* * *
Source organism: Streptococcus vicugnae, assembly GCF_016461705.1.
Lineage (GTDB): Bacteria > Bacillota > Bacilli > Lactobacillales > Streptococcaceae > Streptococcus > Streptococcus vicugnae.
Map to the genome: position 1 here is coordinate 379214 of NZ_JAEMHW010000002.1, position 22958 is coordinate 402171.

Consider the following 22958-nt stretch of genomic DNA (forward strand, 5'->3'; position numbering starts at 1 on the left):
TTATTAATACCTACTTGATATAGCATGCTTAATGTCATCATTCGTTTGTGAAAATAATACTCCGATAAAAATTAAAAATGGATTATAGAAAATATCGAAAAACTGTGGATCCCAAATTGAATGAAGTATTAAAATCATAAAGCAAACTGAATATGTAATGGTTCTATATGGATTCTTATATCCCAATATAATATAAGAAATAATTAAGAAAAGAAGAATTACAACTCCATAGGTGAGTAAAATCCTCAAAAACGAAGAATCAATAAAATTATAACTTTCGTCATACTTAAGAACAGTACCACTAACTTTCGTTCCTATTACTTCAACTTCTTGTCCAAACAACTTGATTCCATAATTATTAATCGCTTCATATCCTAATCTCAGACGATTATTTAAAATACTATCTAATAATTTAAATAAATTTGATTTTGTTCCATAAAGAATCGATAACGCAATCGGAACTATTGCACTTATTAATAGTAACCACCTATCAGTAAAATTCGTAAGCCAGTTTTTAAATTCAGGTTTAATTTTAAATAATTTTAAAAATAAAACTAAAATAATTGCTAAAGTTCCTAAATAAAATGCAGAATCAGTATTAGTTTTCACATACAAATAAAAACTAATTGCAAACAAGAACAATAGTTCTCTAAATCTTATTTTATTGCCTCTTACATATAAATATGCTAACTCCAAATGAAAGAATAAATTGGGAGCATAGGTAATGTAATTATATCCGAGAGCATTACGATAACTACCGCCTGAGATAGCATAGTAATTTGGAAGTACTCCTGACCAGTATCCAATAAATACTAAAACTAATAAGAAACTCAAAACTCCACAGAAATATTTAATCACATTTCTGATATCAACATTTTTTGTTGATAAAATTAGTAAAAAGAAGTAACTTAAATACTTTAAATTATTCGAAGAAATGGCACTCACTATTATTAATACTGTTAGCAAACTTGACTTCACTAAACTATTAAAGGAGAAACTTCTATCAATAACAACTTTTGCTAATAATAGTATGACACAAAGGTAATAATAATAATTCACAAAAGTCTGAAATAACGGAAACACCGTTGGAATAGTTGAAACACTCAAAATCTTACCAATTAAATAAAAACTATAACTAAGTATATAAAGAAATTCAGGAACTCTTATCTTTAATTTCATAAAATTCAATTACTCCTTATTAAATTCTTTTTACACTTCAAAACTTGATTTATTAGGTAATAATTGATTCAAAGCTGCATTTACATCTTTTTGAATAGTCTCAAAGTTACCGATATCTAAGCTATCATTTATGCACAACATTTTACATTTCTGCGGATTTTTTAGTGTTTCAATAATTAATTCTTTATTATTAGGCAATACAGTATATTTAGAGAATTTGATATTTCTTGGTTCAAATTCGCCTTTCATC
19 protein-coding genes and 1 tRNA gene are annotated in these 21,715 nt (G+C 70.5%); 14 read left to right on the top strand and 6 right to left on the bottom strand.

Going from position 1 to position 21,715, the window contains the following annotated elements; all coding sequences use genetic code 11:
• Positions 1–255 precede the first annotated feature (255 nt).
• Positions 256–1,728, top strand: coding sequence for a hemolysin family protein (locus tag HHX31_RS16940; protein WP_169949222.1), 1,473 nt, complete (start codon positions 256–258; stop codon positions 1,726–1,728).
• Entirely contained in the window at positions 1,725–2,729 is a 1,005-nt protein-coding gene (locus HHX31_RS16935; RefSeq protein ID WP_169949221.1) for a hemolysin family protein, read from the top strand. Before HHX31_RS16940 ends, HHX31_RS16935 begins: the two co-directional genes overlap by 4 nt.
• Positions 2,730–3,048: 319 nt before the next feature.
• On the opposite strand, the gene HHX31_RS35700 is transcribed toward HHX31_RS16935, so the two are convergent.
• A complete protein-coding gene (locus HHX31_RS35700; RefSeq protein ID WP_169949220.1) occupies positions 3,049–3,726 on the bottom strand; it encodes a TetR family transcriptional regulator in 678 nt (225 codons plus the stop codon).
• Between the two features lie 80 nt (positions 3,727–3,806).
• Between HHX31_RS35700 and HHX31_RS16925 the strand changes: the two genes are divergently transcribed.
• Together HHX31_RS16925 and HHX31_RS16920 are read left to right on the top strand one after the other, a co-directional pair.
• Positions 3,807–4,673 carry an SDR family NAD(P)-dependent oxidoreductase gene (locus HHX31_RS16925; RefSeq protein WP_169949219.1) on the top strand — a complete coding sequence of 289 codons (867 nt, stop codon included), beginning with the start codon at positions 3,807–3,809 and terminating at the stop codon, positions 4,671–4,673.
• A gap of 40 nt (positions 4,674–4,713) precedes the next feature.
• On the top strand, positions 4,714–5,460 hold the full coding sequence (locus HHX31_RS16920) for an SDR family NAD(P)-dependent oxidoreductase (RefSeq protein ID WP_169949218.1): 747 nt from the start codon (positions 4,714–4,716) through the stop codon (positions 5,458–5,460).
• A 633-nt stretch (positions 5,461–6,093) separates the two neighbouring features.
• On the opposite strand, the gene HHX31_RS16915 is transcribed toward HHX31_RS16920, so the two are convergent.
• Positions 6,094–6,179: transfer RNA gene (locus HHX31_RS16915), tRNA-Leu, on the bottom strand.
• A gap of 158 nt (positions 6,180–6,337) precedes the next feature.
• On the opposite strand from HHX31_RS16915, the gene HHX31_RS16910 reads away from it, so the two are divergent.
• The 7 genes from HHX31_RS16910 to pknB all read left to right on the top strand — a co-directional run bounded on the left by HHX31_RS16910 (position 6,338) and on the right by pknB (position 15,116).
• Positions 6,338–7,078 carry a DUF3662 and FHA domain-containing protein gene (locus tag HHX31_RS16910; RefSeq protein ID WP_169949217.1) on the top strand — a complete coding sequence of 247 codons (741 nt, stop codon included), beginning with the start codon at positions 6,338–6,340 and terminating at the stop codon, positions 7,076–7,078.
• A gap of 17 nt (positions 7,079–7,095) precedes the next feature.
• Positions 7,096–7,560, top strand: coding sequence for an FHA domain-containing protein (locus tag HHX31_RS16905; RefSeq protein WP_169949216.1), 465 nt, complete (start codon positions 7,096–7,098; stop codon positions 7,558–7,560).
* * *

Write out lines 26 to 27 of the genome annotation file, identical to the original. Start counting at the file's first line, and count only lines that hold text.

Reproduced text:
• Positions 6,338–7,078 carry a DUF3662 and FHA domain-containing protein gene (locus tag HHX31_RS16910; RefSeq protein ID WP_169949217.1) on the top strand — a complete coding sequence of 247 codons (741 nt, stop codon included), beginning with the start codon at positions 6,338–6,340 and terminating at the stop codon, positions 7,076–7,078.
• A gap of 17 nt (positions 7,079–7,095) precedes the next feature.